The idea of quantum particles possessing some kind of intrinsic angular momentum is a pretty weird one, but it turns out to be necessary to understand a huge amount of physics. That intrinsic angular momentum is called "spin", but it's *not* correct to think of it as resulting from the particle being an extended physical object actually spinning. As I learned from reading The Story of Spin (cool book by Tomonaga, though I found it a bit impenetrable toward the end - more on that below), Kronig first suggested that electrons might have intrinsic angular momentum and used the intuitive idea of spinning to describe it; Pauli pushed back very hard on Kronig about the idea that there could be some physical rotational motion involved - the intrinsic angular momentum is some constant on the order of \(\hbar\). If it were the usual mechanical motion, dimensionally this would have to go something like \(m r v\), where \(m\) is the mass, \(r\) is the size of the particle, and \(v\) is a speed; as \(r\) gets small, like even approaching a scale we know to be much larger than any intrinsic size of the electron, \(v\) would exceed \(c\), the speed of light. Pauli pounded on Kronig hard enough that Kronig didn't publish his ideas, and two years later Goudsmit and Uhlenbeck established intrinsic angular momentum, calling it "spin".

Because of its weird intrinsic nature, when we teach undergrads about spin, we often don't emphasize that it is just as much angular momentum as the classical mechanical kind. If you somehow do something to a system a bunch of spins, that can have mechanical consequences. I've written about one example before, a thought experiment described by Feynman and approximately implemented in micromechanical devices. A related concept is the Einstein-de Haas effect, where flipping spins again exerts some kind of mechanical torque. A new preprint on the arxiv shows a cool implementation of this, using ultrafast laser pulses to demagnetize a ferromagnetic material. The sudden change of the spin angular momentum of the electrons results, through coupling to the atoms, in the launching of a mechanical shear wave as the angular momentum is dumped into the lattice. The wave is then detected by time-resolved x-ray measurements. Pretty cool!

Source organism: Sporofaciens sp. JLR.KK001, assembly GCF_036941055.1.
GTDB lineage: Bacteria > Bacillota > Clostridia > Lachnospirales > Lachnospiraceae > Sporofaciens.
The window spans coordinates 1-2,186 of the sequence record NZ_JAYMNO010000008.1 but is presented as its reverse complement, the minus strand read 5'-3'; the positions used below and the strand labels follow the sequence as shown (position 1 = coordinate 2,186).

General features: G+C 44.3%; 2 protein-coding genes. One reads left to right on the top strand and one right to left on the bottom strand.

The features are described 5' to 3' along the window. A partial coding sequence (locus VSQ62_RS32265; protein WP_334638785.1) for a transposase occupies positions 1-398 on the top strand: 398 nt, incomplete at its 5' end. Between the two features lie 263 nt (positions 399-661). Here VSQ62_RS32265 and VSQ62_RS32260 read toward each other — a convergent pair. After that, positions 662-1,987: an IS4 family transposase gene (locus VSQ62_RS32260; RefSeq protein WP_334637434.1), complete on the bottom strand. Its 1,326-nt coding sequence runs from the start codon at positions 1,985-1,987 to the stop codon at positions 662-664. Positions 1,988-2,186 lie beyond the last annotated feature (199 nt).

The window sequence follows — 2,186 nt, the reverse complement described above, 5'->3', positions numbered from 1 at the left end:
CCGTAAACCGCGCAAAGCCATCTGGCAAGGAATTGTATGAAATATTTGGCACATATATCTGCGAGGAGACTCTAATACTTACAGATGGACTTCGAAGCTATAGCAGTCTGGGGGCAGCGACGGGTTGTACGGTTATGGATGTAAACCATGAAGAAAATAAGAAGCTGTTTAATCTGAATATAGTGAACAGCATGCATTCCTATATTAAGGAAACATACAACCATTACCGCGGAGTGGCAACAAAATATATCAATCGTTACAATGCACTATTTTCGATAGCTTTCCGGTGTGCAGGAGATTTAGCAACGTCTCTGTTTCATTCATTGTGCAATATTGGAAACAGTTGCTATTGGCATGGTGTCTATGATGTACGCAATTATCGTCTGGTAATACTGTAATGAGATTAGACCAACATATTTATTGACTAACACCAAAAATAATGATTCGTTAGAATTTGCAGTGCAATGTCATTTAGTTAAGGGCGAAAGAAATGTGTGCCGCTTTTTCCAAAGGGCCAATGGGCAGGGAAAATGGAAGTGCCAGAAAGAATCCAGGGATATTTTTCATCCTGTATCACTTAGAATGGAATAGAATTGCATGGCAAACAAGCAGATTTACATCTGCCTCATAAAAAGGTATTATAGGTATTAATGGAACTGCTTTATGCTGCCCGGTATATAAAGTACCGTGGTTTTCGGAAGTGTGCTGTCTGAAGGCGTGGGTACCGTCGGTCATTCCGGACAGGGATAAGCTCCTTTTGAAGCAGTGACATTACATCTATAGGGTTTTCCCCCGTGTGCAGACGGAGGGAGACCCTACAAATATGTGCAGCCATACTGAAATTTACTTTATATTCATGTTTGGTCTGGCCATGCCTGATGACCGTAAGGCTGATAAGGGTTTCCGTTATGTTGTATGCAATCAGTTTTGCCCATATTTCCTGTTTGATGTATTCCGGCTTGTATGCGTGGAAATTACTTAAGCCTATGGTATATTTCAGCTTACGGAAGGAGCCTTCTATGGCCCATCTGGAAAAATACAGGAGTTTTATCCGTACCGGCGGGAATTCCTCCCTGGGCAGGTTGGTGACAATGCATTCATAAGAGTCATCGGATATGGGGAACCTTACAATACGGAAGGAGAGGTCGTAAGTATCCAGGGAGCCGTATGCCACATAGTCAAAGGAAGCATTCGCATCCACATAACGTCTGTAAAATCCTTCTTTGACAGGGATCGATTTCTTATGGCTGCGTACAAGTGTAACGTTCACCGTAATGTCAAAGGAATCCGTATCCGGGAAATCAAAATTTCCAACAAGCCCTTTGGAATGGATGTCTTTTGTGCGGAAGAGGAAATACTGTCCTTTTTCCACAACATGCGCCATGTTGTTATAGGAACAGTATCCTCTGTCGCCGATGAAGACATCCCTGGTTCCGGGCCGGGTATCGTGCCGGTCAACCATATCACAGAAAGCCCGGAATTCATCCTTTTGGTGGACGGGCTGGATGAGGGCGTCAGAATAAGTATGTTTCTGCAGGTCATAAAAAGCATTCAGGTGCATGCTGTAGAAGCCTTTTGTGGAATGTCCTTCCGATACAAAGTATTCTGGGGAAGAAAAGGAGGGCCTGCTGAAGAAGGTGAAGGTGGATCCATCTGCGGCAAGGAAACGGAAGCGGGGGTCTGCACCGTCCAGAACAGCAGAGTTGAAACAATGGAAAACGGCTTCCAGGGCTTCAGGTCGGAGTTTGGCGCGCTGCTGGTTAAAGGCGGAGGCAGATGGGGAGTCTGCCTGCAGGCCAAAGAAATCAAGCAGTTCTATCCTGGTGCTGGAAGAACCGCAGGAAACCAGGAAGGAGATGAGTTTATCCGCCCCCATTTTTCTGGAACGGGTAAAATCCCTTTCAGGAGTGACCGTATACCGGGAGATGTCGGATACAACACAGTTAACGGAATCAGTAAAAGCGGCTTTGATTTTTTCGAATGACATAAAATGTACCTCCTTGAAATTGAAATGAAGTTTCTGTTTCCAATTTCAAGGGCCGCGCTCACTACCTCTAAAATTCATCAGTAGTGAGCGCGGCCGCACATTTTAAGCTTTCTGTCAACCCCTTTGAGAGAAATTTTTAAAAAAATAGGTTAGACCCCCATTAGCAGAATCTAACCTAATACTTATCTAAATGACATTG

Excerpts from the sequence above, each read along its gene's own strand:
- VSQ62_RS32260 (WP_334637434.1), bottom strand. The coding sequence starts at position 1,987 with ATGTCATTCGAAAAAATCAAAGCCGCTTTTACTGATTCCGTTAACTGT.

(The part of Tomonaga's book that was hard for me to appreciate deals with the spin-statistics theorem, the quantum field theory statement that fermions have spins that are half-integer multiples of \(\hbar\) while bosons have spins that are integer multiples. There is a claim that even Feynman could not come up with a good undergrad-level explanation of the argument. Have any of my readers every come across a clear, accessible hand-wave proof of the spin-statistics theorem?)

## 8 comments:

Sudarshan and Duck have an Am. J. Phys paper about this [Am. J. Phys. 66(4), 284 (1998)], which discusses this in some detail.

Sir Michael Berry and J. M. Robbins use non-relativistic arguments to justify the spin-statistics connection.

https://michaelberryphysics.files.wordpress.com/2013/07/berry286.pdf

'Cept it's not true in non-relativistic quantum mechanics. There's nothing inconsistent about spinless fermions, or spin-1/2 bosons in non-relativistic quantum mechanics.

I don't know how to avoid, at some stage, invoking the CPT Theorem (which, in turn, involves the fact that the Euclidean continuation of the Lorentz group is connected). So I don't see an elementary proof.

"we often don't emphasize that it is just as much angular momentum as the classical mechanical kind"

But it should not be emphasised too much because they are fundamentally different. Essentially spin 'looks like' classical angular momentum because of a mathematical coincidence involving the groups SO(3) and SU(2).

StevenG, I know what you're saying from the formalism perspective, but given that they can be combined (e.g., J = L + S), how critical is that distinction to measurable phenomena in the lab?

Douglas Natelson: I think it isn't critical as far as measurement is concerned. I just wanted to point out the different natures. I think of it as similar to how you can add an electromagnetic force and gravitational force on an object to get the total force. They both look like forces but have a different theoretical and physical origin.

I think it's worth stating that the spin-statistics theorem is only really a theorem for free field theories. For interacting systems, it isn't provable. I think this is just a mathematical physics issue, as it really seems that the theorem always holds, but who knows!

Einstein-de Haas experiment is to my knowledge far more complicated to explain than usually done in textbooks. Most importantly, spins are not flipped in this experiment. When the spin-flipping argument is used, it immediately causes confusion in between the students regarding the Stern-Gerlach experiment.

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